What exactly is a “PCOA”…? The Put Call Option Agreement is a relatively new alternative to the more traditional government support agreement and is being used with increasing frequency on power transactions in Sub-Sahara African markets, such as Nigeria and Ghana. On termination of the relevant power purchase agreement the PCOA either grants – depending on the circumstances of the termination – the offtaker/government the option to ‘call’ the power asset (or the shares in the seller), allowing the offtaker/government the right to purchase the project or permits the seller the option to ‘put’ the power asset (or the shares in the seller), to force government to purchase the project. The offtaker/government is then required to pay termination compensation amounts on receipt of the power assets or shares, as applicable. The quantum of the termination payment depends on the cause of termination, for instance, on termination for buyer default or on an expropriation, seller can expect to receive a payment equal to (i) the amount of debt then outstanding (ii) the amount of fully paid up equity contributions and (iii) a pre-agreed return on equity. The ‘banked’ form of PCOAs entered into to date do not include government support provisions that are typically found in other forms of concession or implementation agreement, or other forms of letter of support, such as currency protections, consent/approval assistance and guarantees of ongoing payment obligations (prior to termination).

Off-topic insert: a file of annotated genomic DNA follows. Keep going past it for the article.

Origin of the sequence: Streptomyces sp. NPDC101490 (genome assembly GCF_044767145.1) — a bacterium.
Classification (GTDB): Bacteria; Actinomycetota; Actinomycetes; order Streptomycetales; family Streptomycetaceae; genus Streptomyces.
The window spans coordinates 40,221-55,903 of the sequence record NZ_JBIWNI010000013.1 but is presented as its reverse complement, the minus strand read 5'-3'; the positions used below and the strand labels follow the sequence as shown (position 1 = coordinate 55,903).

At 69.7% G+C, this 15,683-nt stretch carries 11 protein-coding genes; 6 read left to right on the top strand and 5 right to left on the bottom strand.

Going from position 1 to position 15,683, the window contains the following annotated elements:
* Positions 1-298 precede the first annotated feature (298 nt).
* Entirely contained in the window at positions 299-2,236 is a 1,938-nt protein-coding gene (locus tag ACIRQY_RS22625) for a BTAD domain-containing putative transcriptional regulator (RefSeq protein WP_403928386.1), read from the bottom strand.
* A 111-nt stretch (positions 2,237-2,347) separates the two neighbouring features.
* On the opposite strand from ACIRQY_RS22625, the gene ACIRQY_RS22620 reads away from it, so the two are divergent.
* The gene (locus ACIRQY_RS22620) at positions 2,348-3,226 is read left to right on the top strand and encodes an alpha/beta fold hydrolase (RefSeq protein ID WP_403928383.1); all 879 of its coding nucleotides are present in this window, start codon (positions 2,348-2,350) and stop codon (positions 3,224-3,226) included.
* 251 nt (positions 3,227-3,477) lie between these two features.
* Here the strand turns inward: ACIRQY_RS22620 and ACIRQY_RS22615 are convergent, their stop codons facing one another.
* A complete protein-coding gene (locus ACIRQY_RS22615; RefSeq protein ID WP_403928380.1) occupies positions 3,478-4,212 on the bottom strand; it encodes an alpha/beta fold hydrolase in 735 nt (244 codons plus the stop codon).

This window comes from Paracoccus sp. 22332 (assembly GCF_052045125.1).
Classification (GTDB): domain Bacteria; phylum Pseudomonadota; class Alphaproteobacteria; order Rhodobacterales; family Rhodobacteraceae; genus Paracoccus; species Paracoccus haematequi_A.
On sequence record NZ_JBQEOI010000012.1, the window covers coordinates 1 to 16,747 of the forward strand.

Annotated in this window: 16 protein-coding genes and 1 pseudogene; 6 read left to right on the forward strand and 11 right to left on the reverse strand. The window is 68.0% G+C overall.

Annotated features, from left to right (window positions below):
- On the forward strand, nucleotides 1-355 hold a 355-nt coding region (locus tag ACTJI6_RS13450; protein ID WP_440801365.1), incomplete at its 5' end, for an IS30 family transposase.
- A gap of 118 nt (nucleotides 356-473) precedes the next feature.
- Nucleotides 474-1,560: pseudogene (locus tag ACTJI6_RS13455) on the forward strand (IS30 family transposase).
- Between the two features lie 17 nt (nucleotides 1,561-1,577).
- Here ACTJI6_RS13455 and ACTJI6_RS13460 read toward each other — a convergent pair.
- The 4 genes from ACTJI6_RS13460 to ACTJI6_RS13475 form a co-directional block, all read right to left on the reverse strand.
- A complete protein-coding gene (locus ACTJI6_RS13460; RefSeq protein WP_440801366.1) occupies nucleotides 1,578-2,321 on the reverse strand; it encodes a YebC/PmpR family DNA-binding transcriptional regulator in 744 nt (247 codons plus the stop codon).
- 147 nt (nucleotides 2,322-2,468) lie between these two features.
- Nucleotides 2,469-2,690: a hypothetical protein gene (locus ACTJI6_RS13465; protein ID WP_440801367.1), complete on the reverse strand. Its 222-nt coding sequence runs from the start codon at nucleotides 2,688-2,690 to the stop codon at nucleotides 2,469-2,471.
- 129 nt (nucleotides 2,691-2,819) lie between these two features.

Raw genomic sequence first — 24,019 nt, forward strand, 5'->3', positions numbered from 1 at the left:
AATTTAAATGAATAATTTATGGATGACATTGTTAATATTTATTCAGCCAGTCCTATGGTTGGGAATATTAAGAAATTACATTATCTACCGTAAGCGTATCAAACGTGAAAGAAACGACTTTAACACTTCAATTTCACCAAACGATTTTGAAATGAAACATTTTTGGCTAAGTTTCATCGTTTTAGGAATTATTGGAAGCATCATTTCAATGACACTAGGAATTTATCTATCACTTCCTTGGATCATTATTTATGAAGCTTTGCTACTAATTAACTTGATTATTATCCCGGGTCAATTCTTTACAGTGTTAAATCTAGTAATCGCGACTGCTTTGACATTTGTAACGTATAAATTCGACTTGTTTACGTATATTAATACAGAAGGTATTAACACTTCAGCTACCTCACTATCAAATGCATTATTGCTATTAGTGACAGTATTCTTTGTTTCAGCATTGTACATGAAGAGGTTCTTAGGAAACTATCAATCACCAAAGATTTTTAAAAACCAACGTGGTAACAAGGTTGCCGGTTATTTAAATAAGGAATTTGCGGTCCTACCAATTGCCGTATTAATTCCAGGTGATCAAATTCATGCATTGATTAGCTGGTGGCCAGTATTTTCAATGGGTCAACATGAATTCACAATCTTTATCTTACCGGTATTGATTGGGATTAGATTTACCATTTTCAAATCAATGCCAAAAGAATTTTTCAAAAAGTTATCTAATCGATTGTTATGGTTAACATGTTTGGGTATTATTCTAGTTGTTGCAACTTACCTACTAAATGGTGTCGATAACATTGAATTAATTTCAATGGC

Need an expert on the subject? 

Ask jennifer.gladstone@trinityllp.com or any other member of the Trinity team. 

Comment la loi PPP affecte-t-elle mon projet…? Dans les pays francophones, la production d’énergie constitue généralement un service public qui nécessite habituellement une concession/PPP de production d’énergie. Durant la phase de développement, le sponsor veillera à ce que le processus d’attribution du PPP par appel d’offres ou en gré à gré respecte la loi PPP. Par ailleurs, le sponsor s’assurera que le contenu du contrat de PPP est conforme à la fois à la loi sur l’électricité et à la loi PPP, notamment en matière de sûretés, mise à disposition du domaine public par l’Etat et indemnités de résiliation. Enfin, le sponsor vérifiera si l’Etat élabore une nouvelle loi PPP et si celle-ci contient des dispositions transitoires précisant ses modalités d’application à un contrat PPP encore en cours de négociation.

Need an expert on the subject? 

Ask pierre.bernheim@trinityllp.com or any other member of the Trinity team.